a crafting of practice

I was speaking with a group of asylum seekers and refugees this evening.  I had brought along a tin of corned beef but the little thing you use to twist/turn the top off was missing.  An Iranian man, Ali, used a knife to cut the top open.  All the while I was thinking how difficult it would be to explain the scene from Two Men in Boat when they struggle with comic results to open a tin of pineapple chunks when they have no tin opener.  It proves impossible I believe.

Another man, Souley, was laughing at the goings on and Ali asked what a prehistoric person would do faced with such a tin.  Souley misunderstood and said that there were no tins around in prehistoric times.  Ali repeated the problem.  Still in my mind were the two men in a boat attacking the pineapple chunks with a boat oar.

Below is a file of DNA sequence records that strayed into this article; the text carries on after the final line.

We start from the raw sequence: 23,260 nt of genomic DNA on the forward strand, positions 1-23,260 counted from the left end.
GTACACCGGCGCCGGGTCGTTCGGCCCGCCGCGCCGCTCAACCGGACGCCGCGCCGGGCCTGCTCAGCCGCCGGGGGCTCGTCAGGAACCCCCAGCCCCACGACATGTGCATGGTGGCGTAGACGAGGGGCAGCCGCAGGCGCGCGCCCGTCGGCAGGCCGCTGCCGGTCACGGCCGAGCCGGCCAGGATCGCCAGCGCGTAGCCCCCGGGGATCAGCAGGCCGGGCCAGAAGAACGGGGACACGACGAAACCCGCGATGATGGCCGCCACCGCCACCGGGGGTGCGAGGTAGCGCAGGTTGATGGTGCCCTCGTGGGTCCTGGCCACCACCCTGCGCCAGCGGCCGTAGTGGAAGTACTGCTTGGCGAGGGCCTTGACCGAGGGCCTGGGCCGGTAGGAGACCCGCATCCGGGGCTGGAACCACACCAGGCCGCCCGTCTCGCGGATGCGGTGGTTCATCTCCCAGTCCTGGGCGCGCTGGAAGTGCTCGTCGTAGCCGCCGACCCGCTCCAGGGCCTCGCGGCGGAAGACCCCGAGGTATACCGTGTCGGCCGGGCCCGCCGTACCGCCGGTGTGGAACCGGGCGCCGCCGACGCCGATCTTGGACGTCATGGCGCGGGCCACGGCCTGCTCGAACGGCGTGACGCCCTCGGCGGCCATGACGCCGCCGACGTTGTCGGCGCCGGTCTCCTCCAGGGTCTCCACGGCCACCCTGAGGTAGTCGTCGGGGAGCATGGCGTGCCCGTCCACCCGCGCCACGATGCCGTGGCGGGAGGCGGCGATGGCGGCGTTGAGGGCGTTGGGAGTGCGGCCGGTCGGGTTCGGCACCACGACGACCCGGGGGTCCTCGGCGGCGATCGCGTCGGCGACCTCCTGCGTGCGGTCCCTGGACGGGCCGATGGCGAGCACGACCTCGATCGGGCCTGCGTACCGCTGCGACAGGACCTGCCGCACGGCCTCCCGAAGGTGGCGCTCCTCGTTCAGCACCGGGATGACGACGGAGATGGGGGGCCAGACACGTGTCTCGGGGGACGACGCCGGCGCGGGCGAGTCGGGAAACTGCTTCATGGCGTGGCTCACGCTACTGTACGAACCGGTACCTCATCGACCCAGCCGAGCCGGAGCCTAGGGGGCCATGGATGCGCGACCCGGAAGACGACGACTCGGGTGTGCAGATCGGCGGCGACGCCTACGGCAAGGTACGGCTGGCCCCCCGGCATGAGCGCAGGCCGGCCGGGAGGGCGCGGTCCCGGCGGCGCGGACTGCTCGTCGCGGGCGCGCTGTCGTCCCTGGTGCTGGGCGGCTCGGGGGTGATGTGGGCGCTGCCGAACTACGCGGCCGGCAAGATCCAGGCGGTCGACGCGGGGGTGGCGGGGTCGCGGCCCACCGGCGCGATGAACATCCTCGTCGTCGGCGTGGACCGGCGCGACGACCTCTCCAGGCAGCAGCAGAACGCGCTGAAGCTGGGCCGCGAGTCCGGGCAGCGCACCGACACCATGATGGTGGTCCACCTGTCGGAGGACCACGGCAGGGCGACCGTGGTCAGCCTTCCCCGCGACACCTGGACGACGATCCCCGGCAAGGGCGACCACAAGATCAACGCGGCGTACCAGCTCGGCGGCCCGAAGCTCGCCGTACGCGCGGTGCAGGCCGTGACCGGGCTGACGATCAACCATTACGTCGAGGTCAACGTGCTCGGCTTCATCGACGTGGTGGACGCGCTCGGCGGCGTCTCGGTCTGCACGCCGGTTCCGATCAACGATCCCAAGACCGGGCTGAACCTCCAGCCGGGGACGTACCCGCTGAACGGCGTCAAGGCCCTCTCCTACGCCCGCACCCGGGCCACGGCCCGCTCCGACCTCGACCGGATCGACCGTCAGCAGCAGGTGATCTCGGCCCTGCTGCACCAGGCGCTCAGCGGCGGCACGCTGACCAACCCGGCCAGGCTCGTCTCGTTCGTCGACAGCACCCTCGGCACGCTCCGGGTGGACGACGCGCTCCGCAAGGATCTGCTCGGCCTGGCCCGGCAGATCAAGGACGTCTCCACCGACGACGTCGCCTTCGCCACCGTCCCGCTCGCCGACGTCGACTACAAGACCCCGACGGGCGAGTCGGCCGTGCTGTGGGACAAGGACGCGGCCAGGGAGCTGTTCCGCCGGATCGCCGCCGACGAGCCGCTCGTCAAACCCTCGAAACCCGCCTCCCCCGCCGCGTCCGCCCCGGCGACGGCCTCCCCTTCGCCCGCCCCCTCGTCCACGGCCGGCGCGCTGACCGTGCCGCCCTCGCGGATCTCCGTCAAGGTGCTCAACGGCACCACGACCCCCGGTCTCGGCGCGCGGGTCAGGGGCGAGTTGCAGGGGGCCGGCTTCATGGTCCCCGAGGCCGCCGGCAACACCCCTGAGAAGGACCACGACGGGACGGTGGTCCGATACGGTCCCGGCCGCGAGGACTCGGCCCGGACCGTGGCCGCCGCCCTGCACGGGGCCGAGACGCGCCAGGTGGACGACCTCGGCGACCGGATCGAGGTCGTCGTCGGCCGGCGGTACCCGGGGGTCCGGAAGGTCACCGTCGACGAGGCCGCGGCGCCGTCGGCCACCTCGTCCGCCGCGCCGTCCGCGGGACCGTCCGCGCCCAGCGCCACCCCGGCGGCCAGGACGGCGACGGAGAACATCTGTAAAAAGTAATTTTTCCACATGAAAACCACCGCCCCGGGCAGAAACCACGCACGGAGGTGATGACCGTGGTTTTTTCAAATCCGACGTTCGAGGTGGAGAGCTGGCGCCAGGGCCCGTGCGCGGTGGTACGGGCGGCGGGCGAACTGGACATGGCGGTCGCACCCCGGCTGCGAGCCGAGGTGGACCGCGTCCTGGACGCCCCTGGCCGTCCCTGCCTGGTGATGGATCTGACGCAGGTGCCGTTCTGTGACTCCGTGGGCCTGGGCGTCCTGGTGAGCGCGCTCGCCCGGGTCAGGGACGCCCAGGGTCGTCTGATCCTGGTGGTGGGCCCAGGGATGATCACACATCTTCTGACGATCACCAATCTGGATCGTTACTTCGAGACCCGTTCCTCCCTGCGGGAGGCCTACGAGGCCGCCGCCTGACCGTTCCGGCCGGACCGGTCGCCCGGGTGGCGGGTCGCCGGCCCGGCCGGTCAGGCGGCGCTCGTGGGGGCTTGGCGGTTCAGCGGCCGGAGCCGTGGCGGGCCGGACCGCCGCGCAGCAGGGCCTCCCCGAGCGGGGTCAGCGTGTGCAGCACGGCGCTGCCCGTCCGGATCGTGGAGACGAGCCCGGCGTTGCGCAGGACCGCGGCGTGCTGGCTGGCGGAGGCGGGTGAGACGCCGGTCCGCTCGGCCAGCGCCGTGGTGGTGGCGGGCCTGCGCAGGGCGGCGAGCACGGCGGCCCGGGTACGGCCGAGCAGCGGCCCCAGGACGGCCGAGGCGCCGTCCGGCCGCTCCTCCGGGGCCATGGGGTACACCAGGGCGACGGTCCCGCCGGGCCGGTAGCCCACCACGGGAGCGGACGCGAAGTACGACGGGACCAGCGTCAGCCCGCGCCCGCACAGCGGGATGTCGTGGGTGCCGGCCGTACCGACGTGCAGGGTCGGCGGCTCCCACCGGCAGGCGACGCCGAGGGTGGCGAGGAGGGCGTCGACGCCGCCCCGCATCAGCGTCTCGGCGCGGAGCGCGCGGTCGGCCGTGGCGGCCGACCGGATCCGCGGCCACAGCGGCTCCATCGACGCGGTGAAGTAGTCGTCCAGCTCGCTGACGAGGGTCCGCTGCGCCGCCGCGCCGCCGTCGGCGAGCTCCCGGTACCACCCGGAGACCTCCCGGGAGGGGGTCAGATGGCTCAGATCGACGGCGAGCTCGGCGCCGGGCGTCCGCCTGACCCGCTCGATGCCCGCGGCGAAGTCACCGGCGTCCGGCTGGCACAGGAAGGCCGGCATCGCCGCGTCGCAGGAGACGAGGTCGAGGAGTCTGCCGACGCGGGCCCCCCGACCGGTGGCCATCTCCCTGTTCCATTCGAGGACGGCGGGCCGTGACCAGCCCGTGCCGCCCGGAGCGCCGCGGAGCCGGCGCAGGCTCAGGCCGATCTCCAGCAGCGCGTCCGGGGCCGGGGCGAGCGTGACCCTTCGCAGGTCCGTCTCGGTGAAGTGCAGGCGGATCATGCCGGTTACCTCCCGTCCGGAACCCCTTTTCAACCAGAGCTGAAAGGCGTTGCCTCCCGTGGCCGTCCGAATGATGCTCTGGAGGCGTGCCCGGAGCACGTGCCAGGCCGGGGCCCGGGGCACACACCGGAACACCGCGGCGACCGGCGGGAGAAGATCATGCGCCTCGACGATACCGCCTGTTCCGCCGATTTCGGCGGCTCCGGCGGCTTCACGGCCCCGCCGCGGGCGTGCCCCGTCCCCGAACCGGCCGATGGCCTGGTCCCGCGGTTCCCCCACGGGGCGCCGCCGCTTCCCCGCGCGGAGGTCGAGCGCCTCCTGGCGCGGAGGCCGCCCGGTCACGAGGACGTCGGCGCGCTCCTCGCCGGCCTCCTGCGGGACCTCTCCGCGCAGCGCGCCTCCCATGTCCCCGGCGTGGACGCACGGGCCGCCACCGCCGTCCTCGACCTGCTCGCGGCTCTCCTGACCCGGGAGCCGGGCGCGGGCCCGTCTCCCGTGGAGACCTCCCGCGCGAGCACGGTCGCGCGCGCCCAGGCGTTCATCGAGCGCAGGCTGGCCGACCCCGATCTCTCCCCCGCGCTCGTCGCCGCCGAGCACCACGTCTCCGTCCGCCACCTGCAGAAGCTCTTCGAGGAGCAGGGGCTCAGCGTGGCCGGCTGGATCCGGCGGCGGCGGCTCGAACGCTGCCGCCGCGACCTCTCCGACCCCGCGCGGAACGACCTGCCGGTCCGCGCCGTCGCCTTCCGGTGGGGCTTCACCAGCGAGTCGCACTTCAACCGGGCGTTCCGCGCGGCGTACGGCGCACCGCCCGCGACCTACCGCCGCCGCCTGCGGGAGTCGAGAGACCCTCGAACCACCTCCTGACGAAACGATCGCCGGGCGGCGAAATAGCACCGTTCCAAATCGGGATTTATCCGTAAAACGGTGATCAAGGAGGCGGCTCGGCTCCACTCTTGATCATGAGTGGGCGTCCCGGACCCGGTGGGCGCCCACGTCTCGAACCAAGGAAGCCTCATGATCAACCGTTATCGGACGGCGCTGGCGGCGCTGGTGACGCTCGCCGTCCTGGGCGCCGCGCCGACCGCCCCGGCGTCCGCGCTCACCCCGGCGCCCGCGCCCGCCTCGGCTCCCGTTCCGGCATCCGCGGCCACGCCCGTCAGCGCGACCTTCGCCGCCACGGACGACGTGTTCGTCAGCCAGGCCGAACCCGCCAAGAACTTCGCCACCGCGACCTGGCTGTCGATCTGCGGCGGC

Then Souley said ‘I know how to do it.  You rub it like this [and he rubbed it against the floor fast].  You keep doing this on this end [he indicated the end with the projecting lip], it will come off.  Not this end [indicating the other], it doesn’t work.  We used to do this with milk cans when I was a child.  We’d open them up and make cars and things with them’.

That was a crafting of a practice if ever there was one.

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